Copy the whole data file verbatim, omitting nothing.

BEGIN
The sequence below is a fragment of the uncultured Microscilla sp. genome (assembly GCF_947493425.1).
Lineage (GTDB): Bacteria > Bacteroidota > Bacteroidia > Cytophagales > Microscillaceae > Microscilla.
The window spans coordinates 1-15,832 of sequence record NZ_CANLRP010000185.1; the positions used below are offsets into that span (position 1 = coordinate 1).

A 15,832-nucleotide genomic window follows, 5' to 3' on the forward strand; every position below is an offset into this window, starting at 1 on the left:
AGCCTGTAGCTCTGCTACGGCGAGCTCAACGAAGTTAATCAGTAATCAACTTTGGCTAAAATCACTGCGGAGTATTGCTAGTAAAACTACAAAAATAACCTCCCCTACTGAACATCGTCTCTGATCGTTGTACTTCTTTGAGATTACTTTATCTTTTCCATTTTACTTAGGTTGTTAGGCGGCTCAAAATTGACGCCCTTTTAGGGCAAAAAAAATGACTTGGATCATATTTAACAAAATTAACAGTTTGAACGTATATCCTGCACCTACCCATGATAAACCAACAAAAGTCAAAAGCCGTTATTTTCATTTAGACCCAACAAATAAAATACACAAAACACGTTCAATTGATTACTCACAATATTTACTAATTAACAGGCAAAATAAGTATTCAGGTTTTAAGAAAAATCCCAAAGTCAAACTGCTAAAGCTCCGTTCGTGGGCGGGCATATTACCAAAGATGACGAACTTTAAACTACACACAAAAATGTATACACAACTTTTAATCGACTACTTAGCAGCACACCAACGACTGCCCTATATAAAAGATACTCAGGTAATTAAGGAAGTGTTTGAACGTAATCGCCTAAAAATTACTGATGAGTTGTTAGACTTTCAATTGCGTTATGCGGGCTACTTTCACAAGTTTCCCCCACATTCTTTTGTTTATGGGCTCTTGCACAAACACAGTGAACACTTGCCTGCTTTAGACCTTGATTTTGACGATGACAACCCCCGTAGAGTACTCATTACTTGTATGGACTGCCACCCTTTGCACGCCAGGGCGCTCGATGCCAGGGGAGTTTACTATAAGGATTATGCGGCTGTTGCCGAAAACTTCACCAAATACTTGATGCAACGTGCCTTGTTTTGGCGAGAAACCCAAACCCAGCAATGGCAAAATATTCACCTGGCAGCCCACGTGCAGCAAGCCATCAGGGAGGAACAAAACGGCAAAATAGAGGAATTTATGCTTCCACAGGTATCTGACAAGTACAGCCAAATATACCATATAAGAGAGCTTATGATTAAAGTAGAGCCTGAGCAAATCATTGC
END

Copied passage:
The sequence below is a fragment of the uncultured Microscilla sp. genome (assembly GCF_947493425.1).
Lineage (GTDB): Bacteria > Bacteroidota > Bacteroidia > Cytophagales > Microscillaceae > Microscilla.
The window spans coordinates 1-15,832 of sequence record NZ_CANLRP010000185.1; the positions used below are offsets into that span (position 1 = coordinate 1).

A 15,832-nucleotide genomic window follows, 5' to 3' on the forward strand; every position below is an offset into this window, starting at 1 on the left:
AGCCTGTAGCTCTGCTACGGCGAGCTCAACGAAGTTAATCAGTAATCAACTTTGGCTAAAATCACTGCGGAGTATTGCTAGTAAAACTACAAAAATAACCTCCCCTACTGAACATCGTCTCTGATCGTTGTACTTCTTTGAGATTACTTTATCTTTTCCATTTTACTTAGGTTGTTAGGCGGCTCAAAATTGACGCCCTTTTAGGGCAAAAAAAATGACTTGGATCATATTTAACAAAATTAACAGTTTGAACGTATATCCTGCACCTACCCATGATAAACCAACAAAAGTCAAAAGCCGTTATTTTCATTTAGACCCAACAAATAAAATACACAAAACACGTTCAATTGATTACTCACAATATTTACTAATTAACAGGCAAAATAAGTATTCAGGTTTTAAGAAAAATCCCAAAGTCAAACTGCTAAAGCTCCGTTCGTGGGCGGGCATATTACCAAAGATGACGAACTTTAAACTACACACAAAAATGTATACACAACTTTTAATCGACTACTTAGCAGCACACCAACGACTGCCCTATATAAAAGATACTCAGGTAATTAAGGAAGTGTTTGAACGTAATCGCCTAAAAATTACTGATGAGTTGTTAGACTTTCAATTGCGTTATGCGGGCTACTTTCACAAGTTTCCCCCACATTCTTTTGTTTATGGGCTCTTGCACAAACACAGTGAACACTTGCCTGCTTTAGACCTTGATTTTGACGATGACAACCCCCGTAGAGTACTCATTACTTGTATGGACTGCCACCCTTTGCACGCCAGGGCGCTCGATGCCAGGGGAGTTTACTATAAGGATTATGCGGCTGTTGCCGAAAACTTCACCAAATACTTGATGCAACGTGCCTTGTTTTGGCGAGAAACCCAAACCCAGCAATGGCAAAATATTCACCTGGCAGCCCACGTGCAGCAAGCCATCAGGGAGGAACAAAACGGCAAAATAGAGGAATTTATGCTTCCACAGGTATCTGACAAGTACAGCCAAATATACCATATAAGAGAGCTTATGATTAAAGTAGAGCCTGAGCAAATCATTGC